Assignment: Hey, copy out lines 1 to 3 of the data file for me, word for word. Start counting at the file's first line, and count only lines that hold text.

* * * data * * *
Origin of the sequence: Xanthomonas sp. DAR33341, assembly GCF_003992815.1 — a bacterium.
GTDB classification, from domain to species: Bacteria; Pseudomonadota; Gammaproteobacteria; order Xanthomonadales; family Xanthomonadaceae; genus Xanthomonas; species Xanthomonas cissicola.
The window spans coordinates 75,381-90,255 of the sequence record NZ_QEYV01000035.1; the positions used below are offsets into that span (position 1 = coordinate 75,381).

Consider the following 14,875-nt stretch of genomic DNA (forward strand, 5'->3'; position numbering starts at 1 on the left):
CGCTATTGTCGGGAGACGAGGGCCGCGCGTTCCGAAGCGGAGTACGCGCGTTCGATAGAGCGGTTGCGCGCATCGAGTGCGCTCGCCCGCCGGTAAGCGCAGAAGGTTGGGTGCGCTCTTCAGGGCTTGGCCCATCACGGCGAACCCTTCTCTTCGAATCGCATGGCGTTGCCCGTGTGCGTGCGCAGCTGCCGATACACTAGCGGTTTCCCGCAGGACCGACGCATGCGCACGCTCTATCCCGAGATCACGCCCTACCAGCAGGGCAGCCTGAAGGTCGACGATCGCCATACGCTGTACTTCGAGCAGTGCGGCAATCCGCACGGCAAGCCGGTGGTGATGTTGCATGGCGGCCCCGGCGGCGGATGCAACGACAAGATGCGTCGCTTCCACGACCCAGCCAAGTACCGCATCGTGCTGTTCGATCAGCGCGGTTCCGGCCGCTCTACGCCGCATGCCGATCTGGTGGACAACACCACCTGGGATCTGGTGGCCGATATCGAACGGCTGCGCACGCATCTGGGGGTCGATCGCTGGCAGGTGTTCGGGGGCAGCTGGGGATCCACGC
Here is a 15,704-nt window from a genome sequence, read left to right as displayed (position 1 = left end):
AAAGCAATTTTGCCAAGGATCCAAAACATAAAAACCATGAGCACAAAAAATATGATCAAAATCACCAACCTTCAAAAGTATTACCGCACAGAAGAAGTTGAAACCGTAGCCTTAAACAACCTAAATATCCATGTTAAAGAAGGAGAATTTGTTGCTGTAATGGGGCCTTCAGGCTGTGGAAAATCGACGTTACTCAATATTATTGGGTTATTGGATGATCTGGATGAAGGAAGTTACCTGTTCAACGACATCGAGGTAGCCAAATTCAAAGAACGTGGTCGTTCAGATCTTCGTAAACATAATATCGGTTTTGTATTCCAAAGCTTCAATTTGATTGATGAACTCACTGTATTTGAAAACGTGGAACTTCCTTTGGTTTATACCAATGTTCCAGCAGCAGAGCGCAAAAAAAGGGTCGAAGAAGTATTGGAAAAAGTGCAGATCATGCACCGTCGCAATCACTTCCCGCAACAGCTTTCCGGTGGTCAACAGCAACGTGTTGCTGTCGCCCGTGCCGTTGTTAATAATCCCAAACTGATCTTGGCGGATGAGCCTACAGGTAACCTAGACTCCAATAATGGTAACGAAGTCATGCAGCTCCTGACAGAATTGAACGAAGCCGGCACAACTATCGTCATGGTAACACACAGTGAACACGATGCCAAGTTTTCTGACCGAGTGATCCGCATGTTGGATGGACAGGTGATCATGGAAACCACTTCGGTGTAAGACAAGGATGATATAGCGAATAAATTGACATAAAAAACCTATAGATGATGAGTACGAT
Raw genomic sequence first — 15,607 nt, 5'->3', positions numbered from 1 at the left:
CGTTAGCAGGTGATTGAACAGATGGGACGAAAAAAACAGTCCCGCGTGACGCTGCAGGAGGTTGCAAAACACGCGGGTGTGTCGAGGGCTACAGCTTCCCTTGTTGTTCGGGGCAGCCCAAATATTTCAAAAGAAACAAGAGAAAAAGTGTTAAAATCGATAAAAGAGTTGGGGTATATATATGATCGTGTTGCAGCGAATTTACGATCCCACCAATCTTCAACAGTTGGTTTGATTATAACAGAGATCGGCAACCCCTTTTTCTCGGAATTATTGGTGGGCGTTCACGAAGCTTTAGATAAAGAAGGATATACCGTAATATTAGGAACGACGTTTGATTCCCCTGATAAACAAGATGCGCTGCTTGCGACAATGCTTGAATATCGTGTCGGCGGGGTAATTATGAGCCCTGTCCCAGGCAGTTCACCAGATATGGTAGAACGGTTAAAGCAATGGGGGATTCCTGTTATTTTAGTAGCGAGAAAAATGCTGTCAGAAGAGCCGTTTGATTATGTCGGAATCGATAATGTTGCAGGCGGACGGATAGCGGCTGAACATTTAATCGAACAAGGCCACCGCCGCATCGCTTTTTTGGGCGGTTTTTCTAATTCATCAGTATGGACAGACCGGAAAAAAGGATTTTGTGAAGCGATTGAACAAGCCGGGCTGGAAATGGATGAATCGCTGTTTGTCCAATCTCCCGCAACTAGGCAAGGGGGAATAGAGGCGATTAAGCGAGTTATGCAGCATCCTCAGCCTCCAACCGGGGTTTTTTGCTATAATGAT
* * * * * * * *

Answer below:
Origin of the sequence: Xanthomonas sp. DAR33341, assembly GCF_003992815.1 — a bacterium.
GTDB classification, from domain to species: Bacteria; Pseudomonadota; Gammaproteobacteria; order Xanthomonadales; family Xanthomonadaceae; genus Xanthomonas; species Xanthomonas cissicola.
The window spans coordinates 75,381-90,255 of the sequence record NZ_QEYV01000035.1; the positions used below are offsets into that span (position 1 = coordinate 75,381).